Today, the consensus among leading forecasters is that we can expect continued rapid growth in renewables. Wind and solar power provided 6 per cent of the world’s electricity in 2017, according to the International Energy Agency. By 2040, they are projected to provide 21 per cent in the IEA’s New Policies Scenario, which reflects governments’ announced policies and targets. In the Sustainable Development Scenario, showing a system on track to provide universal energy access while limiting the threat from climate change, they provide 38 per cent. But, given that the one thing we can be sure of is that the future will not turn out exactly as it is projected, are those numbers more likely to be underestimates or overestimates? Are we in 2007 again, or in 1979?
Two reports this week set out contrasting perspectives on that question. On Monday the research group Energy Innovation published an analysis suggesting that the US was reaching the point of “coal cost crossover”, meaning that electricity is cheaper from new wind and solar capacity than from existing coal-fired plants. Hal Harvey of Energy Innovation argued: “Utilities and their regulators must adapt to changing energy economics before they’re stuck with stranded assets.” As a BNEF report also pointed out during the week, the costs of renewable energy and storage are continuing to fall, and Mr Harvey wrote that by 2025, 86 per cent of US coal-fired plants could be replaced by wind and solar power at a lower cost.
The IEA’s latest World Energy Outlook included a new measure of competitiveness called value-adjusted LCOE (or VALCOE), which takes into account other factors including the flexibility of the power supplied. Brent Wanner of the IEA argued in a recent note that in India, for example, solar power risked becoming less competitive in the 2030s, after its share of electricity generation rose above 10 per cent. He concluded that the future of solar power “will continue to depend largely on decisions made by governments”, and warned that without the right support, “the annual market for solar PV may stagnate or decline, an unfortunate fate that has happened to many other promising technologies”.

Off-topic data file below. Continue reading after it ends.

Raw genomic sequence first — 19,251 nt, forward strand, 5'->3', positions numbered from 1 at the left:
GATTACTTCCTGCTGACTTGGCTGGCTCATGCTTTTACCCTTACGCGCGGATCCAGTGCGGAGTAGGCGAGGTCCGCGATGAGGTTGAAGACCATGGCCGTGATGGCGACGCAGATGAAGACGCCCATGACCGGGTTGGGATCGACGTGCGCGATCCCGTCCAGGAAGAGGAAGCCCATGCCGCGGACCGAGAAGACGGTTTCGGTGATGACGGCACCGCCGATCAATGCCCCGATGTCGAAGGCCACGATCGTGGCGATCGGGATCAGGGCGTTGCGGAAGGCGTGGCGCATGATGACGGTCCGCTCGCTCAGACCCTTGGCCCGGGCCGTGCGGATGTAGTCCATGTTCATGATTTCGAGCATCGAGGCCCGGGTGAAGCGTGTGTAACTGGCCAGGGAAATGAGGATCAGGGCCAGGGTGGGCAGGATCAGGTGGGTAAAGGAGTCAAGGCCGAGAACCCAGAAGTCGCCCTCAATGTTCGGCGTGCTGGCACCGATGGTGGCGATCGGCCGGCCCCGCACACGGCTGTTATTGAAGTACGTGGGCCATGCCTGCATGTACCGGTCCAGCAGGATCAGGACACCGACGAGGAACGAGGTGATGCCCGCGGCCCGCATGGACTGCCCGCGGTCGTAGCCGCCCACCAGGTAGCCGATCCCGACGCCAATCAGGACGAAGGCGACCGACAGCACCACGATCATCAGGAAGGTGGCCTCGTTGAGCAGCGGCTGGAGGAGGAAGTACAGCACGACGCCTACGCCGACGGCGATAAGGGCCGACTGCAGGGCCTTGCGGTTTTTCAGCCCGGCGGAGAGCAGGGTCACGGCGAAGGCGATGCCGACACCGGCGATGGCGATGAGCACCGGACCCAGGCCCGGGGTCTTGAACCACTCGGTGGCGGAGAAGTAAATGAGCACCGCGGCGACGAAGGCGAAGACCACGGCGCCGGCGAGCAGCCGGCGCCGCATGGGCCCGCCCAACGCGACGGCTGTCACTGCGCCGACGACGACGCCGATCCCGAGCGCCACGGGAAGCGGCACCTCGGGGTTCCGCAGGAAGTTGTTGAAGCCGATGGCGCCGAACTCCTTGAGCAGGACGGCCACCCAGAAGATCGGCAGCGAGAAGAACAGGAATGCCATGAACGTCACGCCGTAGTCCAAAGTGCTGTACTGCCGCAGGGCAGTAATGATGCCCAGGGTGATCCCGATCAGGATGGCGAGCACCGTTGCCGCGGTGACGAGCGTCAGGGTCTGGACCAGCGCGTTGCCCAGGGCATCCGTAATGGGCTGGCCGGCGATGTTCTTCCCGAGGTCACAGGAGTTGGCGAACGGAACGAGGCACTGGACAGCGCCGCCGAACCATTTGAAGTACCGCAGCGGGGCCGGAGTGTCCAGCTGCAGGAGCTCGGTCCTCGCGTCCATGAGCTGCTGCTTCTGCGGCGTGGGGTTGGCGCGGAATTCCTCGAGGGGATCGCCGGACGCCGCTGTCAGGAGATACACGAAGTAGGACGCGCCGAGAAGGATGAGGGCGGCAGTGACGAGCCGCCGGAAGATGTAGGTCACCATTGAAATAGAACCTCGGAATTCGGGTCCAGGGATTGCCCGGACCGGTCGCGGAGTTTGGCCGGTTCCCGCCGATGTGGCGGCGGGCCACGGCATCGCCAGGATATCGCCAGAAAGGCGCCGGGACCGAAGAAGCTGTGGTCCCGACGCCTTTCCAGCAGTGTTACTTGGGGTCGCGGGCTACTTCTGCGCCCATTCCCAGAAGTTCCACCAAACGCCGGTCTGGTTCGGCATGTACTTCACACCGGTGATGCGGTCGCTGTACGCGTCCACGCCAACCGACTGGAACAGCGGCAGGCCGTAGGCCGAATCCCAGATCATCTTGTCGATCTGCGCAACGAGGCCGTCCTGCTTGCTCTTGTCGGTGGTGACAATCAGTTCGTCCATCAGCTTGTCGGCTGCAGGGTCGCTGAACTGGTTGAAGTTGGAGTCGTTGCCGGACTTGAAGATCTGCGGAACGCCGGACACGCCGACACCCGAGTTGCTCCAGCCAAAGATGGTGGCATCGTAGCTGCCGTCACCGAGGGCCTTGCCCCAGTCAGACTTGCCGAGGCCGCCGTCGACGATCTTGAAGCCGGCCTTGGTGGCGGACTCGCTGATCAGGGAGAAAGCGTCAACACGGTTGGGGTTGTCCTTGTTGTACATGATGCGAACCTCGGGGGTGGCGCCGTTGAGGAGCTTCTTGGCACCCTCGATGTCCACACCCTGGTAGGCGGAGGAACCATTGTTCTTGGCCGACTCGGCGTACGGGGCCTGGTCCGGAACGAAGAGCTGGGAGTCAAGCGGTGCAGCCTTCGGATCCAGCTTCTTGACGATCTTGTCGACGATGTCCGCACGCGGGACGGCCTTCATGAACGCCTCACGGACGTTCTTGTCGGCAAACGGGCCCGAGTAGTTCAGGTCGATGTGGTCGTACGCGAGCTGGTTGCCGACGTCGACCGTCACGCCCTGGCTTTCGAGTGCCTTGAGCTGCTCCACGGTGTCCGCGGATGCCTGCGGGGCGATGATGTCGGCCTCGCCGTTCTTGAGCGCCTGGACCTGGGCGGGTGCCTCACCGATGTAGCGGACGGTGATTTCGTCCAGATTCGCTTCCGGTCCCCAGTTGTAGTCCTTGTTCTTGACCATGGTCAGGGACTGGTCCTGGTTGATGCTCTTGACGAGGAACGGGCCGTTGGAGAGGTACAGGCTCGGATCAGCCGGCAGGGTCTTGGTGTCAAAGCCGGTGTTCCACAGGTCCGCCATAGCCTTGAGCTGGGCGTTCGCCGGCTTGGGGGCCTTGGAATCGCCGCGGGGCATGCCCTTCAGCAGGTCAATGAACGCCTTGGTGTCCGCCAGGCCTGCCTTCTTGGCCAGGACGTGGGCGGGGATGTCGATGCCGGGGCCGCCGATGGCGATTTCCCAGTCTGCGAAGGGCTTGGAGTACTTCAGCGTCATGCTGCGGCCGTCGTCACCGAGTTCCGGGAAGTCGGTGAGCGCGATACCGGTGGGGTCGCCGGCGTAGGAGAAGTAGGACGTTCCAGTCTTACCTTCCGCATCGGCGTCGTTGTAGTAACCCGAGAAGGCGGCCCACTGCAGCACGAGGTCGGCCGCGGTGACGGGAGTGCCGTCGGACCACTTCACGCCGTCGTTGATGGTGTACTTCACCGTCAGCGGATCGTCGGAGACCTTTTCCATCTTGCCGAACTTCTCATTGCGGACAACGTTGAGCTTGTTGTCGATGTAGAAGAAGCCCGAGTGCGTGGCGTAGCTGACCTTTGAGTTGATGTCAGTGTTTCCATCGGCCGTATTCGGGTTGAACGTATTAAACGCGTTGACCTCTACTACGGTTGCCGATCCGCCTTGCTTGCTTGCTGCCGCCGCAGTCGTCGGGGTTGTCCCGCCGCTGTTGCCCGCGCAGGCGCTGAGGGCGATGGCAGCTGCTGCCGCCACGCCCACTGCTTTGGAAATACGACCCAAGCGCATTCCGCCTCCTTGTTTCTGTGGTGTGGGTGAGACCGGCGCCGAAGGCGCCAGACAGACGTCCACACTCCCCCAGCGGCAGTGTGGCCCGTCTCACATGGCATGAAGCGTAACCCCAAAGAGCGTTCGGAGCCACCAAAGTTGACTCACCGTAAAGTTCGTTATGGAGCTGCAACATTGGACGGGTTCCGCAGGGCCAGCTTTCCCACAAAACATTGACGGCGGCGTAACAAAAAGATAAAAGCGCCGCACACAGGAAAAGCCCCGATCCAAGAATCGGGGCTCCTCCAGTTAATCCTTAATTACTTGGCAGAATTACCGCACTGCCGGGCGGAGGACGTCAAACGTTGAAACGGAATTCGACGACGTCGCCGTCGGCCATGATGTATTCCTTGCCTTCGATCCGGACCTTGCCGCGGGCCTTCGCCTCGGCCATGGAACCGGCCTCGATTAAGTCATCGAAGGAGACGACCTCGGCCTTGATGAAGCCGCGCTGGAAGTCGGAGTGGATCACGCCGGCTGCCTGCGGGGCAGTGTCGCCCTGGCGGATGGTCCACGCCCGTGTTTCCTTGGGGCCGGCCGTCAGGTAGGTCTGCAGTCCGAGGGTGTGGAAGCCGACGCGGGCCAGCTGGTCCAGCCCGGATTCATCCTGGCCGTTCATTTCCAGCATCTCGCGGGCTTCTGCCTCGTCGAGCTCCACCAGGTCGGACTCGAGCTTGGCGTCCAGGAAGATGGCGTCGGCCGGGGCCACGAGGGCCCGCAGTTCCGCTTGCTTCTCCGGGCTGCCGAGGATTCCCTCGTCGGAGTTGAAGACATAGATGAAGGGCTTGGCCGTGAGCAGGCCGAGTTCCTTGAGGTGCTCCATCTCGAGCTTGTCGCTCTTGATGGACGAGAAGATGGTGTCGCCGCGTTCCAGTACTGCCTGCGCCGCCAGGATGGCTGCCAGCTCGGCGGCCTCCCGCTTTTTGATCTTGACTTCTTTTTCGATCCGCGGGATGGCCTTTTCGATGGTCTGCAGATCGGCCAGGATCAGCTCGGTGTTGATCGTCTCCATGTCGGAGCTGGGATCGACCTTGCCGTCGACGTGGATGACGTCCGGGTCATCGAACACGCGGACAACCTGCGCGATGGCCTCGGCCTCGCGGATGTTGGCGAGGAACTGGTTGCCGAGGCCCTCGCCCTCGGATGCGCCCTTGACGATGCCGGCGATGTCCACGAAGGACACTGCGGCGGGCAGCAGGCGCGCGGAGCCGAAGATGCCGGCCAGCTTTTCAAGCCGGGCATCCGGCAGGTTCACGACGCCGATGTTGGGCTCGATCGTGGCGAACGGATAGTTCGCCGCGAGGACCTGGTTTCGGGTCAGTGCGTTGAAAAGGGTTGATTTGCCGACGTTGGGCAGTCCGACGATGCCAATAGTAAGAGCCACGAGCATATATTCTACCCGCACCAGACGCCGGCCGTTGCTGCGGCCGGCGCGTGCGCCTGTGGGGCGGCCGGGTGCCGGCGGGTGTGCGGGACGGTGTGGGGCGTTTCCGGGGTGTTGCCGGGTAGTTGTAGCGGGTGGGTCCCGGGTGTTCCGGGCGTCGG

A report on global construction of coal-fired plants from Global Energy Monitor and other environmental groups this week found a mixed picture. Worldwide, most leading indicators of coal power capacity growth declined in 2018 for a third successive year, as the number of permits for new coal plants in China and India dropped to record lows. However, satellite pictures of China have shown “ongoing construction at a number of project sites previously reported as suspended under central government restrictions”. China’s use of coal has already been growing; its carbon dioxide emissions grew by about 3 per cent last year, their fastest pace since at least 2013, according to Unearthed. A new paper for Nature Communications concluded that the development of wind, solar and nuclear power meant that China’s emissions were likely to peak “well in advance of 2030”. However, as Ben Geman observed for Axios, “none of this can be taken for granted”.
Source: “The Week in Energy: Predicting the Power Shift”, Financial Times